Some abstract artists -- Mondrian is one -- make entire paintings from countless small precise strokes, brushwork so detailed but so undemonstrative that you sense it rather than see it. If his compositions of plain blocks and bars feel vivacious, that's why.
James Little does something similar with color. His new paintings are almost entirely of patterns of crisp vertical stripes and rays made vibrant by gradations of colors within each. Mondrian stuck to a palette of red, yellow, blue, black and white. Mr. Little seems to explore every possible variation of these. Pink soaks into lavender; electric orange slices into electric blue; cinnabar floats over gray; dark blue stains into light blue, light blue into peacock-blue-green. Each stripe becomes a self-defined spectrum, each painting a rainbow.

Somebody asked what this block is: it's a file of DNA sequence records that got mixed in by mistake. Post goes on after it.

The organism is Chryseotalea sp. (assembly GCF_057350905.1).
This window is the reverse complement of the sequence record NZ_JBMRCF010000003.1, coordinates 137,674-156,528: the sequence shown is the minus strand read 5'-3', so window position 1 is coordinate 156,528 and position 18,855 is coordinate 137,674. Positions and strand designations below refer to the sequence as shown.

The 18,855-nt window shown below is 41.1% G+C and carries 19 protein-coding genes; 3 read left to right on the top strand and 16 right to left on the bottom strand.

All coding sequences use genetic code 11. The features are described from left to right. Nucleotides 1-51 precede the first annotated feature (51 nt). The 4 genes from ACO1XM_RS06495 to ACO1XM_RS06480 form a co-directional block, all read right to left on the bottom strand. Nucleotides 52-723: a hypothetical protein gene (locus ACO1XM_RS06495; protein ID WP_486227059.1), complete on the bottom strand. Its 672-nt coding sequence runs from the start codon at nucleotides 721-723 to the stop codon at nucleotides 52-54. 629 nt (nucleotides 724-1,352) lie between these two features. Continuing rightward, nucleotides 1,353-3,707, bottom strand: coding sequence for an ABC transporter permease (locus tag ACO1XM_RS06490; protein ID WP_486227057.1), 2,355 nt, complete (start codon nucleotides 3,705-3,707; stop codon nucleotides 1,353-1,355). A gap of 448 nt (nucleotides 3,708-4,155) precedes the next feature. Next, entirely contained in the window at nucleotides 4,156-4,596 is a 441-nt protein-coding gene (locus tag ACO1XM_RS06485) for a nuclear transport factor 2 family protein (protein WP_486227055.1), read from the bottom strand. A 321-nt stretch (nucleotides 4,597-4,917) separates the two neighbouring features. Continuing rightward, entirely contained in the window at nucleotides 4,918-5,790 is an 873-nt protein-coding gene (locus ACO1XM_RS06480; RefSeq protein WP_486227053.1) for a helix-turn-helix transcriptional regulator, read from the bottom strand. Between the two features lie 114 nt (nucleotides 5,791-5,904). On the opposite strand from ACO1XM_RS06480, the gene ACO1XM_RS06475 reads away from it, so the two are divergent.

Such results could be just pretty; the work's titles -- ''Satchmo's Answer to Truman,'' ''The Marriage of Western Civilization and the Jungle'' -- seem designed to make sure we don't see them that way. And we don't. What we see, or feel, is an eye choosing, mixing and gradating color the way Mondrian applied paint: as if concentration were a form of expression, which it is.